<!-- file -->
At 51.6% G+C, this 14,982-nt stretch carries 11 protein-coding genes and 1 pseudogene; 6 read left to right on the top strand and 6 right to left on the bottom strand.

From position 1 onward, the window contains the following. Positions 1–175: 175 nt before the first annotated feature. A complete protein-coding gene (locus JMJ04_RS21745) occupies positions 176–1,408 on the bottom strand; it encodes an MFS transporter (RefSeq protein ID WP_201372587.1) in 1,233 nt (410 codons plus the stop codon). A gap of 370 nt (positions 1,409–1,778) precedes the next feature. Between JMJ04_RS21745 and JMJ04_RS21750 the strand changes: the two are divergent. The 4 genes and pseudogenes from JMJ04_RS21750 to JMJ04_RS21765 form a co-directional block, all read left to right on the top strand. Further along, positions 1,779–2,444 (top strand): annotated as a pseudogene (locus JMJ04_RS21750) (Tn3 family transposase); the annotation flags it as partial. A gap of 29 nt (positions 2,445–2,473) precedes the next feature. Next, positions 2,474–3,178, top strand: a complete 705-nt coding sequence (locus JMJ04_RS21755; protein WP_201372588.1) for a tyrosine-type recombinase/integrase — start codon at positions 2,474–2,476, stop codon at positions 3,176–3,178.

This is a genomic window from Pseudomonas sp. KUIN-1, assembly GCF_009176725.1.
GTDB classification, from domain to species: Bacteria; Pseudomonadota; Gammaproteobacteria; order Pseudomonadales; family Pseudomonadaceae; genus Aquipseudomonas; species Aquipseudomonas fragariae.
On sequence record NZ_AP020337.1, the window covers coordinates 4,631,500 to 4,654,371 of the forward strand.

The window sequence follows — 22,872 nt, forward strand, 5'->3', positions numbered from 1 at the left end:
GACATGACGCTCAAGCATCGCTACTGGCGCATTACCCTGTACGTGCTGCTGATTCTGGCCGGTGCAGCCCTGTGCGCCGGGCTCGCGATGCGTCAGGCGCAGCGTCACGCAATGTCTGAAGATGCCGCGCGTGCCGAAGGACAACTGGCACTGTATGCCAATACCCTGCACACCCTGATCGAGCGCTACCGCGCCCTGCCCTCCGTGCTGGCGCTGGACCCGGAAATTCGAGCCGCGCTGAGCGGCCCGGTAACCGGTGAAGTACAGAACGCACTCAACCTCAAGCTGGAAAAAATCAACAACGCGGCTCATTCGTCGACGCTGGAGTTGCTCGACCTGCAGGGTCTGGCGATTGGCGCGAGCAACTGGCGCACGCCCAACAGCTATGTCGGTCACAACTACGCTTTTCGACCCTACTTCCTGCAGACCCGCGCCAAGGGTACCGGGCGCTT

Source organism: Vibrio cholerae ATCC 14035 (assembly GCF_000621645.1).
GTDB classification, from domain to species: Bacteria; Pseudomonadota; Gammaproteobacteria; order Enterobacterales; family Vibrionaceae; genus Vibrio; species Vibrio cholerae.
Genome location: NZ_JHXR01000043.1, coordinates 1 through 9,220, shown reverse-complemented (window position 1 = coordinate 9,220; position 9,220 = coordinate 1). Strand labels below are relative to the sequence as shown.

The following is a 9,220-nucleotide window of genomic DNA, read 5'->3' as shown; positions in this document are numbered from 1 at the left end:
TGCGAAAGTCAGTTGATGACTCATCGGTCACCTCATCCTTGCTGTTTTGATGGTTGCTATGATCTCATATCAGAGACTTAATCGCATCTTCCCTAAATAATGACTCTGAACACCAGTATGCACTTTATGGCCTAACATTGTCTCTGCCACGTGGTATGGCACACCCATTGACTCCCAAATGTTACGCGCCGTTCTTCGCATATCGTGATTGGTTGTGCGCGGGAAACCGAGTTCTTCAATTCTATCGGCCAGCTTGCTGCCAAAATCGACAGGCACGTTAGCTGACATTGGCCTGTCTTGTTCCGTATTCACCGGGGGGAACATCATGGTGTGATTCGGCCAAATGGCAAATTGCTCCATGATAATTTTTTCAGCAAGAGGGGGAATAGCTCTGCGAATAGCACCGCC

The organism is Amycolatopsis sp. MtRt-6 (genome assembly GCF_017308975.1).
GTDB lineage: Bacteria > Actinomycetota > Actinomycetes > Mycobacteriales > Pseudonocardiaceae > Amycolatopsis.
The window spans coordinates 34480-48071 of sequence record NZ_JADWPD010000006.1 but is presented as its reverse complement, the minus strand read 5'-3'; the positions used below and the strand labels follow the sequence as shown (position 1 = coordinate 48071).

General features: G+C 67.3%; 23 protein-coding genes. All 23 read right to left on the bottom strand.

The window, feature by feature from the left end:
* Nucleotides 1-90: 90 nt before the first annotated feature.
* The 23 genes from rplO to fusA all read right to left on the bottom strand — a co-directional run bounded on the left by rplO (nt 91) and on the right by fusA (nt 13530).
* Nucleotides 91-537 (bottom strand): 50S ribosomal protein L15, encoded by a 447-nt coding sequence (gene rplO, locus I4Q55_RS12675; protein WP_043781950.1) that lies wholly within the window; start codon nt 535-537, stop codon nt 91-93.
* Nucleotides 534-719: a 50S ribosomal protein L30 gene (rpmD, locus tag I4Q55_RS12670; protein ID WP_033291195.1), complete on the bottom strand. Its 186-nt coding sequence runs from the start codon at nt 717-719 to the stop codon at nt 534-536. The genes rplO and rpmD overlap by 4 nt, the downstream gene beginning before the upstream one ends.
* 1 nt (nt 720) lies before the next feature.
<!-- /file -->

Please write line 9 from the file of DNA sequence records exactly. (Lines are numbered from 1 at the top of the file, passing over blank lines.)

GTDB classification, from domain to species: Bacteria; Pseudomonadota; Gammaproteobacteria; order Enterobacterales; family Vibrionaceae; genus Vibrio; species Vibrio cholerae.